Challenging the Truth

My therapist and I finished the program specific to PTSD in Seeking Safety by Lisa M. Najavits.  Some of it was good, some lame, but one particular exercise moved my whole life in a different direction.

We all have beliefs—things we know to be true.  But beliefs can keep us stuck if we don’t risk challenging them.  In “Discovery,” we take beliefs and create a plan to find out if they are really true.  In my first round of Discovery, I looked at how I believed I was helpless to stop getting lung infections every year.  I did two things to test that truth—I hired someone to come clean my apartment once a month to see if getting rid of dust on a regular basis would help, and I arranged to see a pulmonologist.

The effect of better housekeeping won’t show up for a while, but the pulmonologist I saw a week ago gave me some straight dope.  It’s doubtful I even have asthma (though I went through more testing earlier this week to be sure), and aside from anemia there was only one other cause for all my physical symptoms.  Obesity.

When I read that in the doctor’s report, I phased out for a bit.  Dissociated is the clinical term.  The brain protects itself by going bye-bye (My experience of dissociation feels like I’m about to faint—my hands and feet go numb, I can’t hear, and I lose time).

There’s something about food, dieting, fat and binge eating that feels too horrible to face.  If I thought I felt helpless about my lungs, the belief is multiplied a thousand fold around controlling my intake.  I can’t control it.  I never have been able to control it.  I firmly believe I never will.

But, I also knew the doctor was right.  I used to be a nurse.  I still remember a little physiology.  Increased risk of infection, higher blood pressure, skin breakdown, joint pain and damage can all be hitched to the Obesity Train.

So, I went back to Discovery, because I’m very stuck in these beliefs around food.  I talked to both Megan, my therapist and Sarah, the nurse practitioner, who are my mental health team.  We drew up a plan to test my truth, and I decided early on to say, “yes” to whatever they proposed.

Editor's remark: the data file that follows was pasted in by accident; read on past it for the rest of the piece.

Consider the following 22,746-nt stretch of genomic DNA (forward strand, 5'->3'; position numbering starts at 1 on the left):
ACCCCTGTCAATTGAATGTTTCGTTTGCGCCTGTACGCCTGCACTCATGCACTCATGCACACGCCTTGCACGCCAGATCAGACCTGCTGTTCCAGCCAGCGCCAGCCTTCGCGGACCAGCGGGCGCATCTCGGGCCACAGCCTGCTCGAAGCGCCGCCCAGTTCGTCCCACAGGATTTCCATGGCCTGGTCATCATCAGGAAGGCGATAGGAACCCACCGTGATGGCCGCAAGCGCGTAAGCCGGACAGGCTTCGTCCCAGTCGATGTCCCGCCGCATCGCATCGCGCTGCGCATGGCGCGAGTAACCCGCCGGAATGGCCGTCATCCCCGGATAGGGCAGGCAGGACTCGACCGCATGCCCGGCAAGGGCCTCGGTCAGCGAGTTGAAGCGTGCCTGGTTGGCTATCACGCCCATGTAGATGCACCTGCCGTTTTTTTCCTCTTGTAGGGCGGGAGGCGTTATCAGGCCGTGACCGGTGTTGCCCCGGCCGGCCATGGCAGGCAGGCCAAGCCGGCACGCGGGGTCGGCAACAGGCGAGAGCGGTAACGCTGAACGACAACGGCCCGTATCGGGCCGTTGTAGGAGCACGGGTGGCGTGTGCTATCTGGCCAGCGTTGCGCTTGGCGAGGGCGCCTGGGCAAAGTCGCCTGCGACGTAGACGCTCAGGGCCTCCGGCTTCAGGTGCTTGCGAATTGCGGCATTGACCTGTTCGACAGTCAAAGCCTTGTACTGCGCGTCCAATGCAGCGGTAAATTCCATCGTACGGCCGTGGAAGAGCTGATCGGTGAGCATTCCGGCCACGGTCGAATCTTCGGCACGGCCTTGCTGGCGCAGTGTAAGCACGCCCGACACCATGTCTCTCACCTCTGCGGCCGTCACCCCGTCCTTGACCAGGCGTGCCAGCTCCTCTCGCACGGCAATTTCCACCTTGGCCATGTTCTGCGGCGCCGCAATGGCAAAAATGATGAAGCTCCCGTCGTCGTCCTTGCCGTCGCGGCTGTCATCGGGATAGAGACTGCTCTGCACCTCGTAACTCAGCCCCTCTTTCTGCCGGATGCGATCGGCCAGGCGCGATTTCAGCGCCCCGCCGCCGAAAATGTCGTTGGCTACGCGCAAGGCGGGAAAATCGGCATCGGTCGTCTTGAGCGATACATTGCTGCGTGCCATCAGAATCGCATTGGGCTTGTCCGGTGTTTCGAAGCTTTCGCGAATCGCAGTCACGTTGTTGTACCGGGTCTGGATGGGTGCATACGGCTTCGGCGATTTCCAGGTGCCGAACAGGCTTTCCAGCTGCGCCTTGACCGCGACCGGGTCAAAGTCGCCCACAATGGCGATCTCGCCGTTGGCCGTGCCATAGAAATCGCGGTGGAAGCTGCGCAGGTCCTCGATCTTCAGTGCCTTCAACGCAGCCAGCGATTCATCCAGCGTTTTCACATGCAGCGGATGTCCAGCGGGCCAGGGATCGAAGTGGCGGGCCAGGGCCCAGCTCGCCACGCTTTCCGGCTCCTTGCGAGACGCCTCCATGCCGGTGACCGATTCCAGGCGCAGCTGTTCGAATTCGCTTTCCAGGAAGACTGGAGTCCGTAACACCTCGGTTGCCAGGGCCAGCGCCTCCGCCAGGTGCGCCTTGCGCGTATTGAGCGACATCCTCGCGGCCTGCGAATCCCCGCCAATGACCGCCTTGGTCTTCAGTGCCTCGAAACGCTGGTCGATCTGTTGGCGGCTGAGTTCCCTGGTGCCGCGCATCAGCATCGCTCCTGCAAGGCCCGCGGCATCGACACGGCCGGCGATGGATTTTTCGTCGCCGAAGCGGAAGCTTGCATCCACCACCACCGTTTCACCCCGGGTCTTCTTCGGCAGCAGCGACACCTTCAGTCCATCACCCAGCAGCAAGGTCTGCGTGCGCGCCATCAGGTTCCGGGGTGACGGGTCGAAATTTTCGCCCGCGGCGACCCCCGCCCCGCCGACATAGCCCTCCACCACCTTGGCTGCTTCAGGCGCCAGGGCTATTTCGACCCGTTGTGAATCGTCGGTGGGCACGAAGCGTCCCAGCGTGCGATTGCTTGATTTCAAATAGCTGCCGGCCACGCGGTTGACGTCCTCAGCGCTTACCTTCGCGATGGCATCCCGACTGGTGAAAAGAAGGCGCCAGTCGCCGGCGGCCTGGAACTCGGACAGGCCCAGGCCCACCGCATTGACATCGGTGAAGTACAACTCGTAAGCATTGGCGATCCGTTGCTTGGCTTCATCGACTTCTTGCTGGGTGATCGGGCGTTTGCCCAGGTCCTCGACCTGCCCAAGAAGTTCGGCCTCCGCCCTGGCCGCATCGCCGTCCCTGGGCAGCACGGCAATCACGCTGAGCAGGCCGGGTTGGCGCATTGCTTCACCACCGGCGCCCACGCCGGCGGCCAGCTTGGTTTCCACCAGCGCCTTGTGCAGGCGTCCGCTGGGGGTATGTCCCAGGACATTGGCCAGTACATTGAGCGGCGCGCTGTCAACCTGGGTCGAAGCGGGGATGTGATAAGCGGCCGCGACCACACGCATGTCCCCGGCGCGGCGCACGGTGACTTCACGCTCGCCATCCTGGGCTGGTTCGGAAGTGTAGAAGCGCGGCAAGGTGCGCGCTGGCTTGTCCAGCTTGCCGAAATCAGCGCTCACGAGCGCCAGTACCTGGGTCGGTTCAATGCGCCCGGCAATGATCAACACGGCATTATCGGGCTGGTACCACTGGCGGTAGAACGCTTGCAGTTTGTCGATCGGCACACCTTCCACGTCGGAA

Sarah suggested I try switching to a low carb/high fat diet (one diet I’d never tried).  It seems counter-intuitive, and feels really weird, but I’ve been doing it for four days now.  After eating vegan for a couple of years, it seems wrong to buy sirloin and pork cutlets.  But, I’m doing it.  I still feel like I have the flu—urpy, roiling gut, drop-dead exhaustion—but I was warned about this “adjustment period” as my metabolism switches from burning carbs to burning fat.

The compulsion to binge eat is still there, but there’s not much to binge on.  It seems easier (at least in this initial phase) to go do something else.  But, I hate the way food feels in my mind.  It’s like a rubber band that’s stretched too tight.  I don’t know that I’ve ever noticed that before—the discomfort, the pressure, the tension.  I’m seeing how I seek to be numb where food is concerned—something to explore in therapy.

I will lose weight, I always do.  It’s just that I’ve never kept it off and usually gain back more.  This feels like my last chance to figure it out.  I would love to have a toolbox for Food as comprehensive as my toolbox for Bipolar Disorder.  Pretending the problems don’t exist isn’t much of a tool.  Neither are the industry standards in nutrition.  As Sarah said, “We have to do more than think outside the box.  We have to create a whole new box.”

They’re both doing this low carb diet with me, and when I go for my appointments, we’ll do them walking around the block.  I feel like there’s a chance we could actually create something new.

Life is never what one dreams.  It is seldom what one desires, but, for the vital spirit and the eager mind, the future will always hold the search for buried treasure and the possibility of high adventure. — Ellen Glasgow

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Convergence

Events Conspire

Paths Converge

We may Choose to Ignore Them

But, What’s the Fun in That?

It all started with butt boils.

Take a part of the human body rich in adipose tissue, add pressure and heat (as in sitting for long periods of time), and that body part will revolt—or become revolting.  Enough on that matter.